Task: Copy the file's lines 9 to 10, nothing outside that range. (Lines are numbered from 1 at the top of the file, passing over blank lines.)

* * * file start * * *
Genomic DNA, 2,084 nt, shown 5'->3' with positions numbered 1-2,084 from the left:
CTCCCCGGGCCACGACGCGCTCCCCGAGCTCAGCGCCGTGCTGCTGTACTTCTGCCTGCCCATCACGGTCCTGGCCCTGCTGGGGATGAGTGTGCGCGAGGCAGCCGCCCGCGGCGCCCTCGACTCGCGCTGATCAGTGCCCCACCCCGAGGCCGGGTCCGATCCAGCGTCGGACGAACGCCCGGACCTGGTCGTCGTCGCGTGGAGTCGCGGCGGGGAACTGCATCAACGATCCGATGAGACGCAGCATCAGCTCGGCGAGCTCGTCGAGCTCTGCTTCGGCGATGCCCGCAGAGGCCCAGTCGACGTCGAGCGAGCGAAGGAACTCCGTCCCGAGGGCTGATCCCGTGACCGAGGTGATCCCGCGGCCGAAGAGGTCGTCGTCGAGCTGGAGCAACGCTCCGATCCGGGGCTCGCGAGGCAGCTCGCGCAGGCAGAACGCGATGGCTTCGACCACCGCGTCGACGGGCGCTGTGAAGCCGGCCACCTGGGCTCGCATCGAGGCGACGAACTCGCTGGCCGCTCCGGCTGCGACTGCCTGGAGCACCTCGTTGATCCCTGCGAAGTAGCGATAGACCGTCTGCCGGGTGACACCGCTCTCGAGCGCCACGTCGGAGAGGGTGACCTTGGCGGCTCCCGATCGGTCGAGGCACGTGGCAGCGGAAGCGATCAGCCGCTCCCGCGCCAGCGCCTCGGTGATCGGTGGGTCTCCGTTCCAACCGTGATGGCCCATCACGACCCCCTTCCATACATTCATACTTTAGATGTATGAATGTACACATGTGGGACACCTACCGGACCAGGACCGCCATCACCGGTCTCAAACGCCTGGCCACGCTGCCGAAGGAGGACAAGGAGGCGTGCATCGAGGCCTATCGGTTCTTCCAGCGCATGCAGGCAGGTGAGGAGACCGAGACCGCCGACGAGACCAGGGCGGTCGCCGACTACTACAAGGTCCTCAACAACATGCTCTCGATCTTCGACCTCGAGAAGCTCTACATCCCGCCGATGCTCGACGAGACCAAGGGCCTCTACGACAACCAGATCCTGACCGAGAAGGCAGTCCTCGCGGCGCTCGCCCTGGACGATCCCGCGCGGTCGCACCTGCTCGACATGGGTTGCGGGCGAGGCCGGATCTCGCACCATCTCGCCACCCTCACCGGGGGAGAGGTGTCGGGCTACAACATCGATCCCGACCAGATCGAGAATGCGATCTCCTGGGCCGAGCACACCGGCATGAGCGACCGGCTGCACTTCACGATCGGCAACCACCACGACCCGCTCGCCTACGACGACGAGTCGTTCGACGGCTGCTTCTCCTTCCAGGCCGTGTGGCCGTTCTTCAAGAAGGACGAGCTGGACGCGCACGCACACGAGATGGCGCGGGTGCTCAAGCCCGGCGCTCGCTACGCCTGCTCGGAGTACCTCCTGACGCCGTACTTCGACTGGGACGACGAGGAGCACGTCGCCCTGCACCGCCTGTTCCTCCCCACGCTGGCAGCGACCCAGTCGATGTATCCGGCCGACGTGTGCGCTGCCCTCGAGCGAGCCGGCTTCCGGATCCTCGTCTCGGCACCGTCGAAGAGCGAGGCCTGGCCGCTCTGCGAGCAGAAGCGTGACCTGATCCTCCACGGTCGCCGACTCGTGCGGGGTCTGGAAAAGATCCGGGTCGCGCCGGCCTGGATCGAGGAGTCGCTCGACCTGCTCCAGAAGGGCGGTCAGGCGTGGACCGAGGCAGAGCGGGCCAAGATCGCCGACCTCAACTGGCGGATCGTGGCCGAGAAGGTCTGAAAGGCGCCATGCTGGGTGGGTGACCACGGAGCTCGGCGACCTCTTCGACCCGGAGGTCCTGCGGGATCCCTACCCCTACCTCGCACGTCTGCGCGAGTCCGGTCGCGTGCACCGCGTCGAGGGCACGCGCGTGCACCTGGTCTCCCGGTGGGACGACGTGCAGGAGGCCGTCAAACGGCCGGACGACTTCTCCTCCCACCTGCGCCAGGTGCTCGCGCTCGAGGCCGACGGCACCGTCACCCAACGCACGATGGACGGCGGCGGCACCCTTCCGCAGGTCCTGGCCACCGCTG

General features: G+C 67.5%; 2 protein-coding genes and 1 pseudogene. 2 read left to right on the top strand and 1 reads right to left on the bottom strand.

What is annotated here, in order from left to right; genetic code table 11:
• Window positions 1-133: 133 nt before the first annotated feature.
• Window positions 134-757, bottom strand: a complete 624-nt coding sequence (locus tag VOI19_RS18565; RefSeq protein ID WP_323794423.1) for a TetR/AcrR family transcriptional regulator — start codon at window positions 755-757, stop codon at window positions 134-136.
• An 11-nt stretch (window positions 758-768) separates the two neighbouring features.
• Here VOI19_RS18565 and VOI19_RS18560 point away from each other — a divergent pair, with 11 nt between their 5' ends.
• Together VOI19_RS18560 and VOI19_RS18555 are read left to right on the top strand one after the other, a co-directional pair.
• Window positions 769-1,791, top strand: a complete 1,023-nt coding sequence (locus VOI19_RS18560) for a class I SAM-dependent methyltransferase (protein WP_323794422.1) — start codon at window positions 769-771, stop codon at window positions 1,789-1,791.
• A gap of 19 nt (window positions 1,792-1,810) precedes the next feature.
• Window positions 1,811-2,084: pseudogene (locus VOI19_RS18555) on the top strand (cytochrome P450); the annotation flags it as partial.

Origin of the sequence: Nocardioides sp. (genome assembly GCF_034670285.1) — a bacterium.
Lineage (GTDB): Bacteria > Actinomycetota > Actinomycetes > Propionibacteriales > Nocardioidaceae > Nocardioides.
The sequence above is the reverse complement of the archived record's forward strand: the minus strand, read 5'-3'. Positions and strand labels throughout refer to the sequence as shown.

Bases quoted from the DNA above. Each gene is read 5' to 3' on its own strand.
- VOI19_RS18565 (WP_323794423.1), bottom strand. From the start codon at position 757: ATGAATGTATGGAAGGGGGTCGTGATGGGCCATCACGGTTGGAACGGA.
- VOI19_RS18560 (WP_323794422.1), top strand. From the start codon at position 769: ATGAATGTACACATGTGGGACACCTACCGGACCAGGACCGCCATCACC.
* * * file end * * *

• Together VOI19_RS18560 and VOI19_RS18555 are read left to right on the top strand one after the other, a co-directional pair.
• Window positions 769-1,791, top strand: a complete 1,023-nt coding sequence (locus VOI19_RS18560) for a class I SAM-dependent methyltransferase (protein WP_323794422.1) — start codon at window positions 769-771, stop codon at window positions 1,789-1,791.